It’s a simple method of making camp coffee that’s ideal for backpacking; the silicone press weighs only 36g / 1.3oz and fits into your existing pot easily.
|Pros:||Mega lightweight and small to pack, simple coffee making method, produces good coffee.|
|Cons:||Only compatible with Jetboil cookware, can leave coffee flavour in your cooking pot.|
How to make camping coffee with a Jetboil coffee press
Equipment needed: Jetboil Silicone coffee press, Jetboil pot, ground coffee, hot water.
- Boil the desired amount of water in your Jetboil pot. Leave to cool slightly for a minute or two.
- Put together the press including attaching it to the lid of your Jetboil pot.
- Add a tablespoon of ground coffee per person to the water and stir.
- Place the press over the pot with the lid securely in place.
- Leave to brew for 3 or so minutes.
- Push the top of the press down and serve.
Best for: Backpacking, bikepacking, short overnight camping trips
Serves: 1 per bag
Campfire compatible: Yes
Coffee bags are a bit of a revelation when it comes to wild camping and lightweight backpacking trips. You get great tasting coffee without needing to carry any specific coffee making kit. I only recently tried coffee bag coffee and was very pleased with the result. However, I hate the wastefulness of them, from their individual wrapper to the bags themselves. So, I decided to make myself a reusable one! It’s essentially a mini drawstring bag made of thin cotton fabric (I used an old hankerchief!). And although the fabric gets stained after one use and doesn’t look that appealing, the results are just the same: excellent coffee with minimal waste and minimal effort.
If you’re already in the know with this simple camp coffee making method, then why not up your eco-game and replace your throwaway coffee bag habit with DIY coffee bags?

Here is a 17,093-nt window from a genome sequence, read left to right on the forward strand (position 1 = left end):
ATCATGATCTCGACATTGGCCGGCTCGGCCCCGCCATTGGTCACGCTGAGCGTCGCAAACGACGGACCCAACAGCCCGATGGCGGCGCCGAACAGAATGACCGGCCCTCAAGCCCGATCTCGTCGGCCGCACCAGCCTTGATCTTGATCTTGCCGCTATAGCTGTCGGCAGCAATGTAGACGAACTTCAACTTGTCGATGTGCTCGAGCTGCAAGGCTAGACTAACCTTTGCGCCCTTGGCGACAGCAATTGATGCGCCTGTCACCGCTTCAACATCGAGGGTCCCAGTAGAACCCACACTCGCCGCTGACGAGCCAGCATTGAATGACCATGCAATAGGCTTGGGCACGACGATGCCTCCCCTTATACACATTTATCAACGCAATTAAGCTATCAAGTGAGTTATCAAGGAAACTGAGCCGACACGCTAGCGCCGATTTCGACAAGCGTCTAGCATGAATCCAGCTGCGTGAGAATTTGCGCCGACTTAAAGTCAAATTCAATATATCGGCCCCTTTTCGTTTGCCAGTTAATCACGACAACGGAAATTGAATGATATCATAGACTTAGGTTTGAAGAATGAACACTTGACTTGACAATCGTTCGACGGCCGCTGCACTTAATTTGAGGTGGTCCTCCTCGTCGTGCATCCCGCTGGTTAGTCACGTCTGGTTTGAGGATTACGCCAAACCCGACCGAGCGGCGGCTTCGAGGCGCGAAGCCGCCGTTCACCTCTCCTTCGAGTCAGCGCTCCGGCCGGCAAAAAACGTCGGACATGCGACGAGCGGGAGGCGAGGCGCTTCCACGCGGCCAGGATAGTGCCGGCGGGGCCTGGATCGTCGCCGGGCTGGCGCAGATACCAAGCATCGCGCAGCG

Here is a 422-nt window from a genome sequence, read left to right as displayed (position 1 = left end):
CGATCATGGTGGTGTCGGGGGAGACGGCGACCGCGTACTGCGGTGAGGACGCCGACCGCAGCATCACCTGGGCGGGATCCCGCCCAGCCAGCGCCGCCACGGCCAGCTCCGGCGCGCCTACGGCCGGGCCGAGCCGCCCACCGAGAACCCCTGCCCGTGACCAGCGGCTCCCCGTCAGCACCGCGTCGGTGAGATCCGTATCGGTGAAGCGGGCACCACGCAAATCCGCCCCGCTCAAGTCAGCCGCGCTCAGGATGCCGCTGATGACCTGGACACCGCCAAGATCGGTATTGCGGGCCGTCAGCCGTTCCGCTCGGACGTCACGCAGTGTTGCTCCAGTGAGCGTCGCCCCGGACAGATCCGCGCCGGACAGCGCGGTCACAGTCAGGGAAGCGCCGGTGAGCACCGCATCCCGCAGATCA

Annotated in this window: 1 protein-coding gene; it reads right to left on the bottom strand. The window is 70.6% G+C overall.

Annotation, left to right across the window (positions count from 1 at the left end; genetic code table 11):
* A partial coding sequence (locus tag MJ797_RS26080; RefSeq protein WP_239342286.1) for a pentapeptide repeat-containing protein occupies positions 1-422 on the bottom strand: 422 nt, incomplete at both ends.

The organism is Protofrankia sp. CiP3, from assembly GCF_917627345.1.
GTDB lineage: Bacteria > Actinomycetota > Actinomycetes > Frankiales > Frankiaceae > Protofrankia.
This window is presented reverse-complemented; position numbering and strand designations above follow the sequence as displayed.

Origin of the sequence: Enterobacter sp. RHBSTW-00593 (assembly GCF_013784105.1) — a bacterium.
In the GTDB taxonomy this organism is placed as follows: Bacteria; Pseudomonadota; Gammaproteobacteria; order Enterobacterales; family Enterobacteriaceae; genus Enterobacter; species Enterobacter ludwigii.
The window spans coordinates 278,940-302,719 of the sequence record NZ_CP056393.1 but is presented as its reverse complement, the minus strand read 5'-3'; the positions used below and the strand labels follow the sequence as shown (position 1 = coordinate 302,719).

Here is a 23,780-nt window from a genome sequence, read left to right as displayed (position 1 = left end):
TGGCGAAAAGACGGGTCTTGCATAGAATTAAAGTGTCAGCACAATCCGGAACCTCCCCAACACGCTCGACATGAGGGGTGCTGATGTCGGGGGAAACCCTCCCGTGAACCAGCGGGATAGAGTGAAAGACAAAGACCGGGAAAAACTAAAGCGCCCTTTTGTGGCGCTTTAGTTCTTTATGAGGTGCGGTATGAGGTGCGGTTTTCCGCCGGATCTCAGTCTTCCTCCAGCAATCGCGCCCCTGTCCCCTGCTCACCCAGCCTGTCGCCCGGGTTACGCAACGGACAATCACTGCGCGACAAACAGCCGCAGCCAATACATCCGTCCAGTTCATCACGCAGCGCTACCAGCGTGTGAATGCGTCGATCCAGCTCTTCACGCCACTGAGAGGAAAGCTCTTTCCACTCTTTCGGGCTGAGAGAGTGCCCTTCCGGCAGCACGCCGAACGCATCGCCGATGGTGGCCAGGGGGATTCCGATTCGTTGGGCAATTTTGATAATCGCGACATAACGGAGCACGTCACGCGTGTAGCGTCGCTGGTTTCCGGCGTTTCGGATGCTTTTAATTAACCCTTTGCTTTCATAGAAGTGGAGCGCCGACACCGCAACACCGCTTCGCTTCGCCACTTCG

|Pros:||Lightweight, easy, doesn’t require specialist equipment, great tasting coffee.|
|Cons:||You have to carry out a soggy coffee bag. They are wasteful, unless you make your own bags.|
How to make camping coffee with a coffee bag
Equipment needed: Premade coffee bag or DIY coffee bag and coffee ground, hot water
- Place your coffee bag into your mug.
- Pour hot water into the mug and leave to brew for 4-5 minutes.
- Remove the bag from the mug, squeezing the excess liquid out.
- For a strong coffee, leave the bag in the mug for as long as you like and drink your coffee with it still in there.
09French press mug camping coffee
Best for: Backpacking, car camping with non-coffee drinkers
Campfire compatible: Yes
For the longest time I used a french press-style mug to make camping coffee. I live with a coffee hater – yes, they do exist! – so cross-contamination with other pots, kettles and mugs is an absolute no-go. Using a coffee press mug meant that I didn’t need any extra coffee making equipment as the mug was also used for other drinks and soups etc. I loved how simple it was and it ticked all my camping coffee needs. That is, until I started getting a bit particular about my mug!! I realised how much more pleasurable it is sipping from the fine lip of a metal cup instead of a fat-sided, plastic thing. So I moved away from this method to pasture new!